So while you have it, savor the moment. Go make mistakes, while you’re still expected to be imperfect. Go cry in the cubicle, while your age allows it. Go sing Hand in My Pocket and You Learn at the karaoke bar, while you’re still “young and underpaid.” Go chase your dreams and change the world. The best time to change the world? It’s right after college, when you are f*cking sure you can.
See, you will become 26. Then 28. Then 30. And you will be busy looking for money to pay for the bills, or yelling at your assistant who printed the wr ong report, and you will just forget about the world you badly wanted to change before.
How old are you again? Actually, I don’t really need to know. You were glowing from where I saw you, and that gave away your age. So stand up straight, clutch your résumés, hold on to your dreams, and stay glowing as long as you can. Make the most of your youth. I swear, you’ll miss it when it’s gone, and by that time, you will only be able to write about it.
An Ex-Fresh Grad
- Still uses Calculator in solving simple arithmetic. (So dependent to Calculator).
- Read the book for 6271891times and still says “I haven’t studied that much”.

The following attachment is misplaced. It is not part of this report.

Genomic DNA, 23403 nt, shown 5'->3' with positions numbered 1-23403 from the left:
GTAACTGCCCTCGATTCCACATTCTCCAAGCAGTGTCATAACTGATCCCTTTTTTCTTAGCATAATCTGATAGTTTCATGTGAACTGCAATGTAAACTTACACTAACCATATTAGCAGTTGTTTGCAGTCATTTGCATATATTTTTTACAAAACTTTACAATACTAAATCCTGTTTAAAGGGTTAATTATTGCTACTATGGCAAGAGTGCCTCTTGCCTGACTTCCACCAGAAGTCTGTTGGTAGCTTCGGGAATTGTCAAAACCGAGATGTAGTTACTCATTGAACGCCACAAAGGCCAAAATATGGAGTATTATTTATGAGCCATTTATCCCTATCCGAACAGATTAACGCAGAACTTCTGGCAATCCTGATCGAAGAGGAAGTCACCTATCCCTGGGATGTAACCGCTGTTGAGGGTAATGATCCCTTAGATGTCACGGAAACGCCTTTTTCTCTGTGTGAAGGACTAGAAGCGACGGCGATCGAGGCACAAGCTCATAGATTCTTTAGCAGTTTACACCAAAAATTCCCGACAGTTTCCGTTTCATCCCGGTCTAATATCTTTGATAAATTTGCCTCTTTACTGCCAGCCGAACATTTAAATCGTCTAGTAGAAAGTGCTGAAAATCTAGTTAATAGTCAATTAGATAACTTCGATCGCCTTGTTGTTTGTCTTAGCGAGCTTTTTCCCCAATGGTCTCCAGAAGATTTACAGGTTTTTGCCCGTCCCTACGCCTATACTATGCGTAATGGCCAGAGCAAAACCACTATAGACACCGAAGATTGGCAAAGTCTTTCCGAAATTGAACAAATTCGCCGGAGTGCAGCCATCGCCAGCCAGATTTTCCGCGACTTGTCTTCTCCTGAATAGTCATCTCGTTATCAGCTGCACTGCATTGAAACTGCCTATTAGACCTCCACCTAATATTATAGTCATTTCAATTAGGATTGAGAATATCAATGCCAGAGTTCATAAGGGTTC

- Computes. Gets an answer that has decimal places. Panics. Recomputes.
- Absent for 1 day. Feels absent for a month.
- Finishes the exam first. Still waits for a person to pass his papers first.
- Solves a problem. Answer not in the choices. Works back from the multiple choices.
- Finds the problem easy. Then thinks that some information has been neglected to be considered.
- Cheating is not an option.
- Hates memorization but learns to love such because of Law.
- Drops a ballpen during exam. Thinks that they wasted a couple of seconds on getting that pen.
- Knows the grade before the professor gives it.
- Still loves Accounting even it makes their lives stressful.